THE QUEER THINGS THAT HAPPENED TO NELLY. ELLY BURTON had been weeding in the garden nearly all the summer forenoon; and she was quite tired out. "Oh, if I could only be dressed up in fine clothes, and not have to work!" thought she.
No sooner had the thought passed through her mind, than, as she looked down on the closely-mown grass by the edge of the pond, she saw the queerest sight that child ever beheld.
A carriage, the body of which was made of the half of a large walnut-shell, brightly gilt, was moving along, dragged by six beetles with backs glistening with all the colors of the rainbow.
Seated in the carriage, and carrying a wand, was a young lady not larger than a child's little finger, but so beautiful that no humming-bird could equal her in beauty. She had the bluest of blue eyes, and yellow crinkled hair that shone like gold.
She stopped her team of beetles, and, standing upright, said to Nelly, "Listen to me. My name is Pitpat; and I am a fairy. I see how tired you are with work. Your father, though a good man, is a blacksmith; and there is often a smirch on his face when he stoops to kiss you. Your mother wears calico dresses, and doesn't fix her hair with false braids and waterfalls. Would you not like to be the daughter of a king and queen, and live in a palace?"
"Oh, yes, you beautiful Pitpat! I would like that ever so much!" exclaimed Nelly. "Then I should be a princess, and have nothing to do but amuse myself all day."
"Take the end of my wand, and touch your eyes with it," said the little fairy.
Nelly obeyed; and in a moment, before she could wink, she found herself in a beautiful room, with mirrors reaching from the ceiling to the floor. By these she saw that she was no longer clad in an old dingy dress, nor were her feet bare; but she had on a beautiful skirt of light-blue velvet, and a bodice of the most costly lace, trimmed with ribbons; while diamonds were in her hair, and a pair of gold slippers on her feet.
Servants were in attendance on her, one of whom said, "May it please your Highness, his Majesty, your royal father, is coming." Nelly's heart fluttered. The door opened, and, preceded by two or three lackeys, a pompous old gentleman entered, clad in rich robes, a golden crown on his head, and no smirch on his face.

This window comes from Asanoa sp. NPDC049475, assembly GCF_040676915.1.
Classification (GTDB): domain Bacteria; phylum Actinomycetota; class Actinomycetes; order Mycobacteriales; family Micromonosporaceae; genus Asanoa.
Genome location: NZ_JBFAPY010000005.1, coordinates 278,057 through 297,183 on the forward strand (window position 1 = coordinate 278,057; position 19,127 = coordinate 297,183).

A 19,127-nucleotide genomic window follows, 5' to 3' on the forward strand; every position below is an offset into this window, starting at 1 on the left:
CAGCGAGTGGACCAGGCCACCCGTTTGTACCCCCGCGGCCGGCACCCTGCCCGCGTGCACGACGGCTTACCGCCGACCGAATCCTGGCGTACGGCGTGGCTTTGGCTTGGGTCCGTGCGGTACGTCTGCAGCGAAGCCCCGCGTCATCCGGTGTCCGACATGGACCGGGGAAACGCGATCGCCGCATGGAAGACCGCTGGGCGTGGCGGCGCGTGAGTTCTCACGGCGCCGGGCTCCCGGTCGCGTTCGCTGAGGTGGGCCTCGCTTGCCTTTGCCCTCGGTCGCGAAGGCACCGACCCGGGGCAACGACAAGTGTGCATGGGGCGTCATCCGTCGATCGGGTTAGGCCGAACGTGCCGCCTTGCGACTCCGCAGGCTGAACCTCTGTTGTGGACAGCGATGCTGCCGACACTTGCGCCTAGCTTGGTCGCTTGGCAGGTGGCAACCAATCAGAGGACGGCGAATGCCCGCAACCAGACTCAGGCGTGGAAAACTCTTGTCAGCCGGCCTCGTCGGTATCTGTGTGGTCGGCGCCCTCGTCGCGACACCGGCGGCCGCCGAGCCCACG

But, dear me, instead of catching her up in his arms, and calling her his own precious little Nelly, his Majesty simply gave her his hand to kiss, and passed on.
The queen followed in his steps. Her hair was done up in a tower of top-knots and waterfalls; and there was drapery enough on the back of her dress to astonish an upholsterer. Instead of calling Nelly "her darling," as Nelly's first mother used to do, the queen merely said, as she swept by, "Where are your manners, child?" for you must know that poor Nelly had forgotten to courtesy.
Nelly put her face in her hands, and began to cry. "Oh, you cruel Pitpat!" said she, "why did you tempt me? Oh! give me back my own dear mother in her calico dress, my own dear father with the smirch on his face, my doll Angelica, my black-and-white kitten Dainty, and my own dear, dear home beside the lovely pond where the air is so sweet and the bushes are so green."
"Take the end of my wand again, and touch your eyes with it," said the voice of Pitpat....